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Rainbow Pediatrics offering fluoride varnish

Varnish now standard of care to prevent tooth decay

By Molly MacMillan | May 05, 2016

View the article on Cape Gazette here.

Photo by: Molly MacMillan The team at Rainbow Pediatrics, including (l-r) Drs. Pankaj and Vibha Sanwal, Nurse Practitioner Anastacia Jester, Registered Nurse Megan Tubbs and Office Manager Brenda Andrade is helping to fight pediatric dental decay.

Rainbow Pediatrics has announced it is now offering a fluoride varnish for patients to prevent early childhood caries, or cavities.

Pediatric caries can progress to local infections, systematic infections and even death in rare instances, if left untreated, says Rainbow Pediatrics partner Dr. Vibha Sanwal.

"The aim of the fluoride varnish is to prevent these," Vibha said. "Cavity-free by age 3 - that's the goal. One in four children currently begins kindergarten with early childhood caries."

Sanwal previously treated patients at AI DuPont Children's Hospital before joining Dr. Pankaj Sanwal at the Lewes and Georgetown-based early childhood medical offices he founded in 2001.

Rainbow Pediatrics began the applications in March, and under recommendations from the U.S. Preventative Task Force, continues the quick, painless application process every six months from the first tooth until age 3.

"This is something very new," Vibha said. "Since we started doing it I'm finding so many kids at 15 months and 18 months already with yellow teeth."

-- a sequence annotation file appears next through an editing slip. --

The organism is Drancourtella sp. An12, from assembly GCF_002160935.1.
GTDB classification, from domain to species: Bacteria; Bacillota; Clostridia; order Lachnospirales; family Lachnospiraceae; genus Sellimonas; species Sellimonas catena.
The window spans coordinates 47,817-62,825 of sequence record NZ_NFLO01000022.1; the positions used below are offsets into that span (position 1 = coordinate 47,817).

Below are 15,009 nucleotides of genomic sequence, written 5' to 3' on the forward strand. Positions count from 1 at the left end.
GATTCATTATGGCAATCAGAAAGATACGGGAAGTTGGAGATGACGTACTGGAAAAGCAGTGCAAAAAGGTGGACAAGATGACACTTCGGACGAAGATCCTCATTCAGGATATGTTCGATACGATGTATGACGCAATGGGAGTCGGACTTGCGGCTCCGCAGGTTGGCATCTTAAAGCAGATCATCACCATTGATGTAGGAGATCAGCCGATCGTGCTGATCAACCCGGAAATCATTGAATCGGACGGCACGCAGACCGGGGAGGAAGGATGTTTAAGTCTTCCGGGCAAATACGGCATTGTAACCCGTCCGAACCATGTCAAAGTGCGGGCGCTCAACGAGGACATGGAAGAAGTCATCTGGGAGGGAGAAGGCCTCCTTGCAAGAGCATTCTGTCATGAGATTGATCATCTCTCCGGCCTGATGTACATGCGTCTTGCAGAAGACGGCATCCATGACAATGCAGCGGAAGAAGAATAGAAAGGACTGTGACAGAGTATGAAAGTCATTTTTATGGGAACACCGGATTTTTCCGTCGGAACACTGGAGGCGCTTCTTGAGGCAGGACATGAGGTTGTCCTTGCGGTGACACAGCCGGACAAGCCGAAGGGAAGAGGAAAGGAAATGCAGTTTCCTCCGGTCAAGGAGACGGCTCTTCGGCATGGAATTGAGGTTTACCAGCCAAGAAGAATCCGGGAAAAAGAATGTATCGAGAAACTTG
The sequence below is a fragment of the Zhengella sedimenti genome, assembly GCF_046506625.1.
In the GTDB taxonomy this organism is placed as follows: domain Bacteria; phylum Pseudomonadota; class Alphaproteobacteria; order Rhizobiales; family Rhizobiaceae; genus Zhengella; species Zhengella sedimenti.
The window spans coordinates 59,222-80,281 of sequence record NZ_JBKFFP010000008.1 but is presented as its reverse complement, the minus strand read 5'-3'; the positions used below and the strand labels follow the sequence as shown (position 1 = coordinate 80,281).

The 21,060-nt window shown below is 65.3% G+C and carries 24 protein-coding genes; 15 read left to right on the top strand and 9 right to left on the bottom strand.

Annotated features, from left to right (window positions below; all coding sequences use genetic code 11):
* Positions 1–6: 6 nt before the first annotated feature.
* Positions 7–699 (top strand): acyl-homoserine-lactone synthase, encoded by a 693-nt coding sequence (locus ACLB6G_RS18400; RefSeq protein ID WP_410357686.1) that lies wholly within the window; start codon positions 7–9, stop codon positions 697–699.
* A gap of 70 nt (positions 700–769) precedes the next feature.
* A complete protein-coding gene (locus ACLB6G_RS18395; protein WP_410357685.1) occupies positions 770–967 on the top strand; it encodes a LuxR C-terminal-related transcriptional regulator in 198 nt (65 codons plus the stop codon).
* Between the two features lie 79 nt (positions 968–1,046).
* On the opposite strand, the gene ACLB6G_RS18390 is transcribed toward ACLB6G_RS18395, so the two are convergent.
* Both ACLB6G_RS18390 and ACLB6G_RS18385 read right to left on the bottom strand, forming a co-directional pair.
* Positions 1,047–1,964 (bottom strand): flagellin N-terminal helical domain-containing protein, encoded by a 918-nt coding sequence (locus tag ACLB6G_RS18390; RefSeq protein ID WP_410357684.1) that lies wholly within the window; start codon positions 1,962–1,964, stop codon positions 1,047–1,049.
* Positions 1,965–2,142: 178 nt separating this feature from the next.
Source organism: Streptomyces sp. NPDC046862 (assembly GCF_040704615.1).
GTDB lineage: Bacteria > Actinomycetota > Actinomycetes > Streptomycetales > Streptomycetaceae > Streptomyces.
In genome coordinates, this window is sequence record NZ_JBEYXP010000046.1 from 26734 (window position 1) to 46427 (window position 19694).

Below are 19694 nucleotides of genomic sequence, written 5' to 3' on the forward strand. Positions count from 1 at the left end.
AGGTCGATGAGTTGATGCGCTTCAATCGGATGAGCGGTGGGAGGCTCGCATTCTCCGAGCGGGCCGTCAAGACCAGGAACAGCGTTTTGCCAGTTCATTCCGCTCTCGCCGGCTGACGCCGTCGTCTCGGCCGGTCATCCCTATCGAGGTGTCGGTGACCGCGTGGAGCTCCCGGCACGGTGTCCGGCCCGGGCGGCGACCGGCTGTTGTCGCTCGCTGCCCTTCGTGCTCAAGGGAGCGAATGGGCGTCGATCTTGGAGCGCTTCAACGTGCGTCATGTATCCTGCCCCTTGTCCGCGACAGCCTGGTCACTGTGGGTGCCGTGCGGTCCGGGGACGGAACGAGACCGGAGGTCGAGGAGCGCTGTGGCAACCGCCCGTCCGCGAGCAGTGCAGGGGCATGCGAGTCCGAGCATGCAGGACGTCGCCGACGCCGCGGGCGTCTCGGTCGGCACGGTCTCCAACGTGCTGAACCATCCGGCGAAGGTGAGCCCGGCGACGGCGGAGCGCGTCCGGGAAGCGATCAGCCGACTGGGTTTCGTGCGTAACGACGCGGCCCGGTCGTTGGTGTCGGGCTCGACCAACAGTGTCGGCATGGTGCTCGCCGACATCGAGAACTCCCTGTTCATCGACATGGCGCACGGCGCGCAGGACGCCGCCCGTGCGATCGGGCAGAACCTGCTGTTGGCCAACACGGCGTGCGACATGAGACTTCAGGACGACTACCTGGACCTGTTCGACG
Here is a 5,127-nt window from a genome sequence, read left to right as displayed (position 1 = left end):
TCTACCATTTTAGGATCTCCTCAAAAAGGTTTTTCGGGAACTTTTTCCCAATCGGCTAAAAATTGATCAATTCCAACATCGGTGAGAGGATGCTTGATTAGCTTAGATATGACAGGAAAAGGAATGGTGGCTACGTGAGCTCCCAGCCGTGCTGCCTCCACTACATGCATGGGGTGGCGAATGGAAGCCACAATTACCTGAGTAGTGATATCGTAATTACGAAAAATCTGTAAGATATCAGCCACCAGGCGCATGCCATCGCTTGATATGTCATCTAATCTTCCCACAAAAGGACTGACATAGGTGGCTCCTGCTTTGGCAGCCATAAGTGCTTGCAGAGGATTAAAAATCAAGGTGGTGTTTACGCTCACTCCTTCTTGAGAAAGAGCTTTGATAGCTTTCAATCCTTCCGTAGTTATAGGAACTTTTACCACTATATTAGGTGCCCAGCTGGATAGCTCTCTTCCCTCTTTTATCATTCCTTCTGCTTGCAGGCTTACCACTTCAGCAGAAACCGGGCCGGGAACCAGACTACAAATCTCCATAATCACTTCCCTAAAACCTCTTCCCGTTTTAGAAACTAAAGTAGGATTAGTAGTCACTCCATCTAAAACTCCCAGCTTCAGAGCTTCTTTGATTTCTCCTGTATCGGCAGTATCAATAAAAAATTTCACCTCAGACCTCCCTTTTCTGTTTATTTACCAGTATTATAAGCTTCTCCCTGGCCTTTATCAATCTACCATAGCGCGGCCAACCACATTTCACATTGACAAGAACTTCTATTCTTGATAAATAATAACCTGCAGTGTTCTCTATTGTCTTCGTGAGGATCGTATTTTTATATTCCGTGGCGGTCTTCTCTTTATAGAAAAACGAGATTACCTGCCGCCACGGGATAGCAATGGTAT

She said a shortage of pediatric dentists is part of what is feeding the problem, and most dentists won't accept patients under age 3, when they are more likely to be able to sit in the exam chairs reliably.

In the bilingual Georgetown offices, Pediatric Nurse Practitioner Anastacia Jester agreed with the doctor that many parents don't realize their children are eating too much sugar, causing tooth enamel to break down, yellowing and cavities.

"A lot of parents are not aware, even those who are not from a low socioeconomic status, because that was the norm," Vibha said. "They may never have seen a dentist until age 3 or later."

"It poses challenges for sure," Jester said. "Now we have an intervention."

Application of the fluoride varnish reduces the incidence of dental caries between 30 and 63 percent, Vibha said.

"It's only another three minutes of our time," she said. "Education takes longer than application."

View the article on Cape Gazette here.